Mitz-Vote

Sen. Lieberman Bows Out, Still Vexing Liberals and Conservatives

By Nathan Guttman

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When trying to explain his decision not to seek another term in Senate, Senator Joseph Lieberman went to the Bible.

“The reason I have decided not to run for re-election in 2012 is best expressed in the wise words from Ecclesiastes: ‘To everything there is a season, and a time to every purpose under Heaven,’” Lieberman said. “For me, it is time for another season and another purpose under Heaven.”

For those less familiar with the bible, Lieberman also jokingly offered another reason: “I promised Hadassah” he said, referring to his wife who stood next to him at the Stamford, CT, event on Wednesday, “that when Regis leaves television, I will leave the Senate.” Regis Philbin had just announced a day earlier he would retire from co-hosting his morning TV show after 28 years.

Lieberman, 68, made the announcement at the Marriott hotel in Stamford, which was built on the site where the house of the senator’s immigrant grandparents once stood. Lieberman was flanked by family members – three of his children with their spouses and six of his ten grandchildren. The four-term Jewish senator denied rumors his decision had to do with the tough race facing him in 2012. “I’ve never shied away from a good fight, and I never will,” he said. Political analysts have been noting for a while that Lieberman’s Democratic challengers could prove to be strong, given the strong anti-Lieberman sentiment among many Connecticut Democrats.

The reason for this sentiment dates back to Lieberman’s last senate campaign.

In 2006, after vocally supporting President George Bush’s decision to go to war against Iraq, Lieberman faced tough opposition from the liberal wing in his party and eventually lost the primary to anti-war businessman Ned Lamont. He then decided to run as an independent and won the race, making him one of two independents in the Senate who caucused with the Democrats.

But Democrats were not ready to forgive, and things only got worse when Lieberman decided to support Republican candidate John McCain in the 2008 presidential race. He even went on the campaign trail and spoke at the Republican convention against Democratic candidate Barak Obama. But eventually politics took over and the Democrats learned to appreciate the value of having another senator on their side, especially since, for a while, it was Lieberman who gave them the 60-seat super-majority in the Senate.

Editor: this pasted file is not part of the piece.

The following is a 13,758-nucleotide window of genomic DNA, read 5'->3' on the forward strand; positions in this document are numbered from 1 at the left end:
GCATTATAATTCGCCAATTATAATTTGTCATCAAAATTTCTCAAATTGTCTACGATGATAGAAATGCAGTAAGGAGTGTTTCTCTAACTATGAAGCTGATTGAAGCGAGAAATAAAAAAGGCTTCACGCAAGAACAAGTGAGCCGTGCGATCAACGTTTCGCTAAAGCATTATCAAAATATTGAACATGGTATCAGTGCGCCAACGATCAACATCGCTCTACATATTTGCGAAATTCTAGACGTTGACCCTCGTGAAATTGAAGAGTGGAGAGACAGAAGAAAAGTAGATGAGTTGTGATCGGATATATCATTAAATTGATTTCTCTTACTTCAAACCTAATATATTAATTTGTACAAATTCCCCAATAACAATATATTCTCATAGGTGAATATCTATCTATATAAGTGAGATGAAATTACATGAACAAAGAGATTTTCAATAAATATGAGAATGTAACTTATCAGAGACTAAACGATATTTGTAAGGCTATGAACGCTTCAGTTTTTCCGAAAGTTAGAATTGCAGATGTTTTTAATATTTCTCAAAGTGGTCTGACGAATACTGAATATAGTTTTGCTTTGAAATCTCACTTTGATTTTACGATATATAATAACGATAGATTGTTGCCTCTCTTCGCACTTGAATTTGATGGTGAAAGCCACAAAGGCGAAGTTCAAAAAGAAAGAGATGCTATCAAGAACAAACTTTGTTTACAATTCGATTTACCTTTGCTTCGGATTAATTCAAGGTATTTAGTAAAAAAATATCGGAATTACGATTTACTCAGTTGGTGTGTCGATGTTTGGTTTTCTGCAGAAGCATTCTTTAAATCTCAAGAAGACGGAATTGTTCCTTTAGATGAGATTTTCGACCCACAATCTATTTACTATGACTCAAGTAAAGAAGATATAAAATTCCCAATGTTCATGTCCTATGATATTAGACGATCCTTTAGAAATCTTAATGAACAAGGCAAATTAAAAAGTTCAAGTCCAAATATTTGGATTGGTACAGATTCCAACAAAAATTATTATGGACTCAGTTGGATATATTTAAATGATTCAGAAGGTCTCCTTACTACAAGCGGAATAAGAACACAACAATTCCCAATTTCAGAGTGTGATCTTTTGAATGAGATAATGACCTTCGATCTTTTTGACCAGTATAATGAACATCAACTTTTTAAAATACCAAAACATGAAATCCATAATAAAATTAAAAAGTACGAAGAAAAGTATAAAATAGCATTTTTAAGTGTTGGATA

“Along the way, I have not always fit comfortably into conventional political boxes—Democrat or Republican, liberal or conservative,” Lieberman said in his speech Wednesday, but it was this independent approach that turned out to be a political liability.

Lieberman came under fire from Liberals because of his opposition for including a public option to the healthcare reform legislation (citing Jewish values, some Jewish Democrats even protested outside his home), and then he was criticized by conservatives for eventually voting for the bill. For Jewish activists, Joe Lieberman, who was the first Orthodox Jew elected to the Senate, was a political riddle.

As Democratic candidate for vice president in 2000, he was a source of pride for the community, bringing Jewish Americans closer than ever to the White House. He also won much praise for reaching across the aisle on many key issues.

But when it came to the specifics, Lieberman was often at odds with the mainstream Jewish community and its liberal views. His stand on healthcare and on the Iraq war helped alienate many Jewish supporters, though many of the same individuals praised his push for climate change legislation and the leading role he played in repealing Don’t Ask Don’t Tell, the law that forced homosexuals in the military to keep their sexual orientation private on pain of expulsion.

Lieberman, arguably the most visible and outspoken Jewish politician for the past two decades, remained a controversial figure for Jewish Democrats. Perhaps this explains why the first group to issue a statement praising Lieberman after he announced he will not run again was the Republican Jewish Coalition. “Senator Lieberman is a true mensch and a great American,” said RJC executive director Matt Brooks in a statement, adding that Lieberman “put principle over politics.”

The National Jewish Democratic Council came shortly after with its own statement praising Lieberman for breaking “the glass ceiling for Jewish Americans in public service.”

Lieberman, in his speech Wednesday, would not say much about his plans for the future and spoke only about seeking “new opportunities that will allow me to continue to serve our country.”

For the purpose of Jewish head-counting, Lieberman’s departure in 2012 will leave the Senate with 11 Jewish members, assuming all other Jewish senators up for reelection will run and win. It will also mean an end to the unusual situation in which Connecticut is represented by two Jewish senators (the other being newly elected Richard Blumenthal). This will leave California as the only state where both senators, Barbara Boxer and Dianne Feinstein are Jewish.


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